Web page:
Gatsby was named the #1 new technology to learn in 2020!
To help you learn about Gatsby and our ecosystem, we invite you to take the #100DaysOfGatsby challenge! If you are new to Gatsby, you can follow along with our beginner-friendly weekly prompts. Or if you are familiar with Gatsby and want to go deeper, we invite you to build your first Gatsby Theme.
Learn more about #100DaysOfGatsby here!
This is the most important week of the #100DaysOfGatsby series! Up until now you’ve created a website with Markdown files, and you’ve had Gatsby programmatically create pages using those files, which is pretty cool. But Gatsby can do so much more…
What makes Gatsby unique and immensely useful for your most demanding client projects is the framework’s ability to source content from anywhere, and make it available through a flexible data layer.
As Kyle Mathews wrote:
“A little-understood reason for Gatsby’s popularity: Gatsby’s data layer has the highly novel feature of enabling people to build and share data processing primitives that automatically work together and are exposed and controlled through a consistent GraphQL API. In most other frameworks, you’d need to build much of this yourself in a one-off, brittle fashion. Gatsby’s data layer enables simple snapping together of data sourcing and transformation primitives enabling the content mesh.”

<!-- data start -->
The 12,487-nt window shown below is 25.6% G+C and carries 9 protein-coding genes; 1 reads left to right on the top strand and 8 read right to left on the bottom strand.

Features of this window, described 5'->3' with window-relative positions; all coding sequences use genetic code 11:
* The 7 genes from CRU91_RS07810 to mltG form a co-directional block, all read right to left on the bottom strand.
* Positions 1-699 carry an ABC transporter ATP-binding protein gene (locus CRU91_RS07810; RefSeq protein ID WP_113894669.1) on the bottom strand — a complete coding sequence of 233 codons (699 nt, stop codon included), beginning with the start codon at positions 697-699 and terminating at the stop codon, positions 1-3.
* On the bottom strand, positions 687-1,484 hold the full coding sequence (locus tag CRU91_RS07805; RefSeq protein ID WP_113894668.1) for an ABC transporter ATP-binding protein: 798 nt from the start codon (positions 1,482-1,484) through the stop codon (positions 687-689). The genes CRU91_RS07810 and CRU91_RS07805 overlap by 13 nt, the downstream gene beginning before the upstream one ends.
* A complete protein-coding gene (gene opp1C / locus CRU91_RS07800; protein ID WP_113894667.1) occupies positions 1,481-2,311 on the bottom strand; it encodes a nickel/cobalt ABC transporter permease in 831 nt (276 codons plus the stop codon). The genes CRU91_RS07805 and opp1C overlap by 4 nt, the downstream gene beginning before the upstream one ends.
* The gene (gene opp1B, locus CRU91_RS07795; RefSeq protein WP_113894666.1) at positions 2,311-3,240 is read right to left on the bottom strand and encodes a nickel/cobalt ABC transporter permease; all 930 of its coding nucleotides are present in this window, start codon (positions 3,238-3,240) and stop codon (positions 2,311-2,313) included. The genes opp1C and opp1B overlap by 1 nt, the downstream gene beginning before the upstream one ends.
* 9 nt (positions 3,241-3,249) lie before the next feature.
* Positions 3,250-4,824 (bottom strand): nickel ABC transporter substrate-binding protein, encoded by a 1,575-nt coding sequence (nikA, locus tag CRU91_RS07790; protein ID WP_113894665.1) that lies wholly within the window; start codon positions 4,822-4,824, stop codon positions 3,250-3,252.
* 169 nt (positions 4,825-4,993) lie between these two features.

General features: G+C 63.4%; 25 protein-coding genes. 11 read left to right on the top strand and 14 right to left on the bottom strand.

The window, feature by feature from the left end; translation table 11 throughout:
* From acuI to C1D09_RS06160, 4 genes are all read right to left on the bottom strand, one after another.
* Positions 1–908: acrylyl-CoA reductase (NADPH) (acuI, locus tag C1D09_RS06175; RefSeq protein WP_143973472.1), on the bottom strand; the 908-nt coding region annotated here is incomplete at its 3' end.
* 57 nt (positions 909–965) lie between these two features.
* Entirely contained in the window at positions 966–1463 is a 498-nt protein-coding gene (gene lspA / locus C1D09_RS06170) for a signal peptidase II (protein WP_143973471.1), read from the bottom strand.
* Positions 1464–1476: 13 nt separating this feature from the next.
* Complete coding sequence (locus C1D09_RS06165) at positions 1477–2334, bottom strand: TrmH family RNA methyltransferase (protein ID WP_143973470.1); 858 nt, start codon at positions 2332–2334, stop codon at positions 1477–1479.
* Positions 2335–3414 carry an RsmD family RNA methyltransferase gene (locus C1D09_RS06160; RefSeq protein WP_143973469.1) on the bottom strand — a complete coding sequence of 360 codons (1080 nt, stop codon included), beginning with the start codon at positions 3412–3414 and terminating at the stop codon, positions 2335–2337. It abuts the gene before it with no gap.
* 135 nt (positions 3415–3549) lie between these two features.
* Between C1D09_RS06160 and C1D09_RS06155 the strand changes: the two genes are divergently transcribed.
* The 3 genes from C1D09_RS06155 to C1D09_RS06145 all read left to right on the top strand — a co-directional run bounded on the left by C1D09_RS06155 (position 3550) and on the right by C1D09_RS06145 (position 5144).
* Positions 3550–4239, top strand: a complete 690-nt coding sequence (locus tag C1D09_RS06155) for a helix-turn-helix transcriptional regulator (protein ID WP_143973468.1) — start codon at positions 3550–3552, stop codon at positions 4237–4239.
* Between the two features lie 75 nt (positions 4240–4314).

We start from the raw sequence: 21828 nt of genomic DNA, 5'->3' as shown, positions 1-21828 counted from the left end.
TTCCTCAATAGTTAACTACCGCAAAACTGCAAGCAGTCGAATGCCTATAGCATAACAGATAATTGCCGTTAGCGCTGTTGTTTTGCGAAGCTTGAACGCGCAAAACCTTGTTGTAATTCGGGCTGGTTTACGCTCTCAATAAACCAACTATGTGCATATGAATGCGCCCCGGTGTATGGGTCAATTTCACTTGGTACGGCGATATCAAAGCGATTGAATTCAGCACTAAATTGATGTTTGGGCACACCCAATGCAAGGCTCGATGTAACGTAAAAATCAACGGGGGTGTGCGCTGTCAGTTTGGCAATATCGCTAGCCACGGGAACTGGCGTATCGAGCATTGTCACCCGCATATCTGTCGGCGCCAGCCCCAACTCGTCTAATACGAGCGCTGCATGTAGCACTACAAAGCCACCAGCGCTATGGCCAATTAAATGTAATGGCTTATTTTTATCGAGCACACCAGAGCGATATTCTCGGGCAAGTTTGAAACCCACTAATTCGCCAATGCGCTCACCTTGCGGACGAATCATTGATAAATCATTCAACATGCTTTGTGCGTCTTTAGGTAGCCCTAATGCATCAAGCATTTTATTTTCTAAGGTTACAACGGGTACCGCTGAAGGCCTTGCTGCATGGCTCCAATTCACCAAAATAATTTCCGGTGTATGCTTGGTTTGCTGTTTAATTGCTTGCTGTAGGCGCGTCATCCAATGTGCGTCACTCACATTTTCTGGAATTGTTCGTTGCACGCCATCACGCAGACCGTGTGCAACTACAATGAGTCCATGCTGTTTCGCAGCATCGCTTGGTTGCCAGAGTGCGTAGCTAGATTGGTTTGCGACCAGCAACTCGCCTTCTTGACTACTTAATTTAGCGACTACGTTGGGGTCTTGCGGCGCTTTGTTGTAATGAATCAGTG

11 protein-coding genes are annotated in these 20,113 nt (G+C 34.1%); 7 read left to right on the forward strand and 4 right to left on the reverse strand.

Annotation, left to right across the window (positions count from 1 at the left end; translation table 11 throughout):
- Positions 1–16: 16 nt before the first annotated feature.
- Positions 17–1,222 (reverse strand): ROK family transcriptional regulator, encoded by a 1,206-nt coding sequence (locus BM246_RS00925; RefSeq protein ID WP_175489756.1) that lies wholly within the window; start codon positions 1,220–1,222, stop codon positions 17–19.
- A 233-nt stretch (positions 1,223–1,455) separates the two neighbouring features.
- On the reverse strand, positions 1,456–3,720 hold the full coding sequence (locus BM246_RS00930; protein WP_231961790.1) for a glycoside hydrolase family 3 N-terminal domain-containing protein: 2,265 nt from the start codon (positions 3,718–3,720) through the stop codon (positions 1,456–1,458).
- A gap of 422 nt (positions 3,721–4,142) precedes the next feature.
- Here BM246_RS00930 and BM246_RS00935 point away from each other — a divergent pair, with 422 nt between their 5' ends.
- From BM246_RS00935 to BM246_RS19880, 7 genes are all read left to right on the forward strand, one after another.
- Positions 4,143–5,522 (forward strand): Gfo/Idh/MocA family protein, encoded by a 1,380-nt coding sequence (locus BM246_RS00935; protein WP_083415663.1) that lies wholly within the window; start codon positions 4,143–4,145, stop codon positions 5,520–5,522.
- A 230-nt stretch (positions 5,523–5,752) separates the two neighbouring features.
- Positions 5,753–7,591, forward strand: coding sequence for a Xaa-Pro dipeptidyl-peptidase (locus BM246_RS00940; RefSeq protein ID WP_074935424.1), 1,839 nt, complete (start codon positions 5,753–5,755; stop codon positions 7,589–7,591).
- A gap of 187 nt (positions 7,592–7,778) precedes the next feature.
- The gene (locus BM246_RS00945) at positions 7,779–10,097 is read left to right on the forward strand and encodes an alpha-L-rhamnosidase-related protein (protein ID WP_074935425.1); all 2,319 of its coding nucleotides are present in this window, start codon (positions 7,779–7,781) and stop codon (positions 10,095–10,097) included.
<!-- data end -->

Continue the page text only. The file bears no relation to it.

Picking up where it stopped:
The website you’re on right now is a combination of content from Airtable, Markdown, and raw JSX. Gatsbyjs.org also has a swag store that sources content from Shopify, and the Gatsby Cloud website gets data from Contentful and a PostgreSQL database. The days of shoehorning multiple content types into a monolithic CMS are over. Now you can choose the best tool for the job, and stack (or switch) CMS’s easily.
Today we challenge you to add an external data source (or two) to your Gatsby project!
“What is a headless CMS?” is a solid place to get started. It also lists specific CMS’s that have Gatsby “source” plugins you can install..
If you’re not sure which CMS to choose, many Gatsby users have had success with Contentful, Cosmic JS, and DatoCMS. If you want to use an open source and free CMS, try WordPress, Ghost, Netlify CMS, and Drupal.
If you’d like to learn from fully baked examples, auto-provision a site from Gatsby Cloud. Examine and experiment with the gatsby-node.js API file and any additional plugins the CMS developers decided to add. Use the patterns you discover in your own project.